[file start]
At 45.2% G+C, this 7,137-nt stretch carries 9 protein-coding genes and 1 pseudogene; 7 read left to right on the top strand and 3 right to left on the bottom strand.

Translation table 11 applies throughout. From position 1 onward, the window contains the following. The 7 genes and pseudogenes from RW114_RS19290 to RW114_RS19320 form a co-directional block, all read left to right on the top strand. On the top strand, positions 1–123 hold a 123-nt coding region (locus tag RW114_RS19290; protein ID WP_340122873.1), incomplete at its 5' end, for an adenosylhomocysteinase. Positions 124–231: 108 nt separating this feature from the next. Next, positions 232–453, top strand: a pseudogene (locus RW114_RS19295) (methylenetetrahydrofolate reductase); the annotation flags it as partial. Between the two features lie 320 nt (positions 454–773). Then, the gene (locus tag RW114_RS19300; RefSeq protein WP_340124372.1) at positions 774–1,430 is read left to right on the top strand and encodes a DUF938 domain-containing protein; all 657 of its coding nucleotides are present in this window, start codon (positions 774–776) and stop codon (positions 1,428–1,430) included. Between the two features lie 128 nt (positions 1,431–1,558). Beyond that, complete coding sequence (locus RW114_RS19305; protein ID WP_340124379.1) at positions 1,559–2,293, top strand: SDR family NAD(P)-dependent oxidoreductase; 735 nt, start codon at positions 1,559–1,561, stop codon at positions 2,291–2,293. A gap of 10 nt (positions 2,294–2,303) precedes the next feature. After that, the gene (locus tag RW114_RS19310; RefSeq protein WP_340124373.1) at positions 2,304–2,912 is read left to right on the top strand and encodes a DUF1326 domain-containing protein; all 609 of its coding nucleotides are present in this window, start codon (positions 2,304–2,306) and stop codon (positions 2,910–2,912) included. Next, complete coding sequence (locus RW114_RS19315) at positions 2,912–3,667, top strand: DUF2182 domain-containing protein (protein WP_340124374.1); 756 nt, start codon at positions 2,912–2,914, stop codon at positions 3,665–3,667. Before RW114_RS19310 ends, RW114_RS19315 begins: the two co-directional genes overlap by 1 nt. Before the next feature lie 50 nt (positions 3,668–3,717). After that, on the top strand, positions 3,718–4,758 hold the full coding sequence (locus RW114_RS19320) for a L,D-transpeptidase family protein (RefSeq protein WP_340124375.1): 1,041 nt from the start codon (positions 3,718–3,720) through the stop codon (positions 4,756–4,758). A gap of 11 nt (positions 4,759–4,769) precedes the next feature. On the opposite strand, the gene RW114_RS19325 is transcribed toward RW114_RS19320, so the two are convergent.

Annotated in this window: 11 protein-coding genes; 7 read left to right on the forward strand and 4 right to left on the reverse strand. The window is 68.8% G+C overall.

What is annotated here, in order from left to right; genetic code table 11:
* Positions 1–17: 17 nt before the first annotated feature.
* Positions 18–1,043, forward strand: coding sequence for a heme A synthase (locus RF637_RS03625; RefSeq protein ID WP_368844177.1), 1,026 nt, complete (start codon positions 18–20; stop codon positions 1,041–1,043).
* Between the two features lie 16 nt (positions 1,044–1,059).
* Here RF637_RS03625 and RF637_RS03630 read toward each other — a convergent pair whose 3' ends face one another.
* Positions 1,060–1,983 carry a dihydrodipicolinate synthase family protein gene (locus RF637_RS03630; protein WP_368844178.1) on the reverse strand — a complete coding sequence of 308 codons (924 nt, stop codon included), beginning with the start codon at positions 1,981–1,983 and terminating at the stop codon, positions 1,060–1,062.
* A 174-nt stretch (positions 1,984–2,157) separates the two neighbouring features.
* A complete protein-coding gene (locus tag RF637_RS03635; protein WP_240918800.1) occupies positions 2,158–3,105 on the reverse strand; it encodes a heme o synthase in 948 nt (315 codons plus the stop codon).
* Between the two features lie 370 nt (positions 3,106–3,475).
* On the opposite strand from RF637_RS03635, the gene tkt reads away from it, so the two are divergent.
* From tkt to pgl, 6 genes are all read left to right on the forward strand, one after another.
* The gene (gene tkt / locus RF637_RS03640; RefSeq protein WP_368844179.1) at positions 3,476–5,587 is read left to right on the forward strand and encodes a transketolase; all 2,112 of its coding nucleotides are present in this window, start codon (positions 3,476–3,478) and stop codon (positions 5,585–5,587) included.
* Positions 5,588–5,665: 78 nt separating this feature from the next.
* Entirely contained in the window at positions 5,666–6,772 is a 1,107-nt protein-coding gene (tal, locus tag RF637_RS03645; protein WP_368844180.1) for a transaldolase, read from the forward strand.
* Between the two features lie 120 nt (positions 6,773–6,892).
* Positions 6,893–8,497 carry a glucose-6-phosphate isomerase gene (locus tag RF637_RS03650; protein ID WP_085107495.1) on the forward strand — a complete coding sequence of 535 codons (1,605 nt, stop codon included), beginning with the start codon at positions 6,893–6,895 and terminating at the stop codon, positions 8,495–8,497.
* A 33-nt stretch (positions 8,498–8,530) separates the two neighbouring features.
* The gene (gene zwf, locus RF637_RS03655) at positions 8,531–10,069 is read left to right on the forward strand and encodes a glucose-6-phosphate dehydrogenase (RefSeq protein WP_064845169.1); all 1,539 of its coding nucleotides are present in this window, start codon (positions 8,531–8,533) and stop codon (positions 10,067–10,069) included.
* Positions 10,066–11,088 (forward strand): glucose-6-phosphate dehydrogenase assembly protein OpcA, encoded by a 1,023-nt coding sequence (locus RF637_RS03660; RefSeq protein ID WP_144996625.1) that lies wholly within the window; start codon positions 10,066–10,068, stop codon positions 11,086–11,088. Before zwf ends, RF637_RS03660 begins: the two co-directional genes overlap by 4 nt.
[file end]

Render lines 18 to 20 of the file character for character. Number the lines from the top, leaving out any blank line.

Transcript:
* Between the two features lie 120 nt (positions 6,773–6,892).
* Positions 6,893–8,497 carry a glucose-6-phosphate isomerase gene (locus tag RF637_RS03650; protein ID WP_085107495.1) on the forward strand — a complete coding sequence of 535 codons (1,605 nt, stop codon included), beginning with the start codon at positions 6,893–6,895 and terminating at the stop codon, positions 8,495–8,497.
* A 33-nt stretch (positions 8,498–8,530) separates the two neighbouring features.